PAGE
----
No one likes the idea of getting into a car accident — but that’s exactly what happened to forum user Nobleman_James. His 2006 Mustang GT ended up hitting a wall at low speed. Thankfully, nobody got injured in the collision, but the front end of James’ Mustang ended up pretty torn up. For this week’s ForumFix, we’ll go over some of the questions James had and how he could fix his Mustang, which is otherwise in good shape.
According to Nobleman_James, he ran his Mustang into a brick wall after sliding on a rainy freeway. He crashed at low enough speeds that the only injury was to his Mustang’s front end — and maybe his pride.
James isn’t alone. Roughly 60 cars run into buildings every single day. By the time you’re done reading this, it’s probably happened again. Let’s look at the damage to James’ Mustang and some possible fixes.
As you can see in the image James posted, the front end of his car is pretty destroyed — the front bumper is all but resting on the ground, the hood is bent and the grill is crushed beyond recognition, leaving the radiator and cooling lines exposed.
His main concerns were the bent hood, the ruined front right quarter panel and the enforcement beam behind the front bumper, plus getting a high-quality paint job after replacing everything. The parking lights and the hood latch also probably need to be replaced.
What does James need to do to fix his mangled Mustang?
First, he needs to try to open the hood. With the location of the damage, it may or may not actually open. If it doesn’t, he’s going to need to replace the hood latch as well as the hood, so there’s no need to worry about it breaking. To trigger the hood latch, use a thin tool to open the latch manually from the front of the hood. Don’t use brute force unless it’s necessary.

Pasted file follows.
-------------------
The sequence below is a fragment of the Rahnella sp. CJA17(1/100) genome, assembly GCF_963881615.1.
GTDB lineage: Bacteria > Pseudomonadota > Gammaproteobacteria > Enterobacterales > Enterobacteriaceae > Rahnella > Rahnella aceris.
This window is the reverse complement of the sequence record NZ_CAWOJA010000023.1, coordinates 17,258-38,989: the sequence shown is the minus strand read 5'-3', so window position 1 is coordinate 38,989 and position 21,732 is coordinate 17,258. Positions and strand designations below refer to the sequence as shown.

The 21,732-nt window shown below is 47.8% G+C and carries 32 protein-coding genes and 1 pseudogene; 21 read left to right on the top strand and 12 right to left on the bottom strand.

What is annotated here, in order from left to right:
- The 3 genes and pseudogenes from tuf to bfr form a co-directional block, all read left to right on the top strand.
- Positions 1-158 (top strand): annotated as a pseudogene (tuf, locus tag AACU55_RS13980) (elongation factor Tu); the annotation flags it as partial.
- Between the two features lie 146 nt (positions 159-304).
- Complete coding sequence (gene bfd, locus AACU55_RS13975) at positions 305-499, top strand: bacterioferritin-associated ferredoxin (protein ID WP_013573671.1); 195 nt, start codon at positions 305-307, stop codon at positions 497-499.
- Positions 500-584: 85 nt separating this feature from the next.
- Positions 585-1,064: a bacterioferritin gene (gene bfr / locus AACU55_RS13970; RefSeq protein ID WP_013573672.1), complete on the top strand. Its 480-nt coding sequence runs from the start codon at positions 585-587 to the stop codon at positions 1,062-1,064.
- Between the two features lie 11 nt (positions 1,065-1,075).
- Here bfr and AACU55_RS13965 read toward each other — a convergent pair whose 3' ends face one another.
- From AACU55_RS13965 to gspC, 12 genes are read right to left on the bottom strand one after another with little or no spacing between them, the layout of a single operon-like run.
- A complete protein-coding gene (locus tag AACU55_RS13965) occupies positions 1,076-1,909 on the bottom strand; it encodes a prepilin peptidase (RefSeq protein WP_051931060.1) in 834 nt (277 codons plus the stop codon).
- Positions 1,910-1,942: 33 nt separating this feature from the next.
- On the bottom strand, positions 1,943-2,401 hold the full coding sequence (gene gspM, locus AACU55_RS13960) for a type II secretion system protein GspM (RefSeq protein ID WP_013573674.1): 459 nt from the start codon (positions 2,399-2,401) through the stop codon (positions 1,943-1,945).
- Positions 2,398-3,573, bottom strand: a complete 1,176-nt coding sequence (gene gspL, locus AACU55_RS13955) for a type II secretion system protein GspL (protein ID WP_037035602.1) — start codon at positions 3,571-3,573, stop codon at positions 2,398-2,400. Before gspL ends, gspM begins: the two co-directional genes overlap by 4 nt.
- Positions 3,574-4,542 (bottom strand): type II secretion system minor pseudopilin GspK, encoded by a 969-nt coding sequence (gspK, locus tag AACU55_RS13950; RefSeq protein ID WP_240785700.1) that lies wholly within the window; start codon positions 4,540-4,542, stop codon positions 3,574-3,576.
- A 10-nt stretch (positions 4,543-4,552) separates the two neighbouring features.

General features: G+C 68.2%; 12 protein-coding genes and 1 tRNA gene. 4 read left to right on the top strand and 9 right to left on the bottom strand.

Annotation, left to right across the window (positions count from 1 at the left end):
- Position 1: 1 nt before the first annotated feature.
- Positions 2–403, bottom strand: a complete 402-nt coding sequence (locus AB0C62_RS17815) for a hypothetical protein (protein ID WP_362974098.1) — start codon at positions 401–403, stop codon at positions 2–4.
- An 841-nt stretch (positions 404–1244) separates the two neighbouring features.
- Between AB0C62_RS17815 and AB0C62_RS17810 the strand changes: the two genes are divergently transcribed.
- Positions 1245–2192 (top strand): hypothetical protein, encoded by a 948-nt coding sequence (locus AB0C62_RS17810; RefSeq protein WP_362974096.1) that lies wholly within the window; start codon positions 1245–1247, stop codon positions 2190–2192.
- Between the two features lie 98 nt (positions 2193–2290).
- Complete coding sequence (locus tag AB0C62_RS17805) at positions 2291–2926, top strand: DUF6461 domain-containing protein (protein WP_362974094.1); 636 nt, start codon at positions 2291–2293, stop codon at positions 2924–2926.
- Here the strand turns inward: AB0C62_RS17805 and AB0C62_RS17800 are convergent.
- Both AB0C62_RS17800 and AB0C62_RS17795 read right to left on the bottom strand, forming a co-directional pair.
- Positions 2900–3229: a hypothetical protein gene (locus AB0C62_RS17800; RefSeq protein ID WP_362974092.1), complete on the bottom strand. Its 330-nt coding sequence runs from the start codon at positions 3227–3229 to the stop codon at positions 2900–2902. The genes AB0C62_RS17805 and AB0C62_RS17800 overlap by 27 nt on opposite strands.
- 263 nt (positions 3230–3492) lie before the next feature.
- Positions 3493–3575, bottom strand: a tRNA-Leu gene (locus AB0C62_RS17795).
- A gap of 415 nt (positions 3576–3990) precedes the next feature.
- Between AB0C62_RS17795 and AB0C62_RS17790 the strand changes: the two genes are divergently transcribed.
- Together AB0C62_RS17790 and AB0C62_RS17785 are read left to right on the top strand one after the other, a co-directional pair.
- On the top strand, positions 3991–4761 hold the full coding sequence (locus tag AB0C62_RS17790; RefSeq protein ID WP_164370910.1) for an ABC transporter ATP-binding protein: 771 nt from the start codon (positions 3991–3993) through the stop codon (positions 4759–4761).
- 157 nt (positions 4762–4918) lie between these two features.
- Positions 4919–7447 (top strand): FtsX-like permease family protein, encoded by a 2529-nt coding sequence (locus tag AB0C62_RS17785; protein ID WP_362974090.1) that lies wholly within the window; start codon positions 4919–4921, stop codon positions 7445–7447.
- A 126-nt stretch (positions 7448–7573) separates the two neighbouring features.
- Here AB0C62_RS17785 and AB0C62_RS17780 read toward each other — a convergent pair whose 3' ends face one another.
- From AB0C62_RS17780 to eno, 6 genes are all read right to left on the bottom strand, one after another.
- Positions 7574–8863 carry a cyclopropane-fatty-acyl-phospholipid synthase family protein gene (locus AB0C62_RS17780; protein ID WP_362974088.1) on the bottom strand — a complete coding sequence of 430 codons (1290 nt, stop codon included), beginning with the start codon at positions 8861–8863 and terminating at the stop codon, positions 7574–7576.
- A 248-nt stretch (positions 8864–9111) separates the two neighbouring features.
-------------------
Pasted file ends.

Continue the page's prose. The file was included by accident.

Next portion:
Most of the damaged parts, like the hood, bumper, grill and parking lights, are pretty simple to replace as long as the frame that they bolt to didn’t get damaged or bent in the accident.
Replacing the front quarter panel is also fairly simple. James could easily obtain a new quarter panel from a local junkyard — it will be the wrong color, but since he plans to get a full paint job anyway, it isn’t an issue.
James is right in his assumption that front-end collisions can cause problems with the alignment or the drivetrain, so he should get a mechanic to check his alignment after the rest of the repairs are complete.
The last step is to find a good auto body shop to paint all of his mismatched replacement parts so they become part of one uniform whole. As James mentioned in his post, Maaco has a bad reputation for not being worth the money you’d pay them, so take some time to do a search for good paint shops in your area — a list we post here won’t do you much good unless you live in the same area!
Ideally, you want to try to avoid getting into any sort of accident, but if it is unavoidable, go over your car to see if it is repairable or if you should total it out in favor of a new car. If you can repair it, start collecting parts to get your baby back on the road.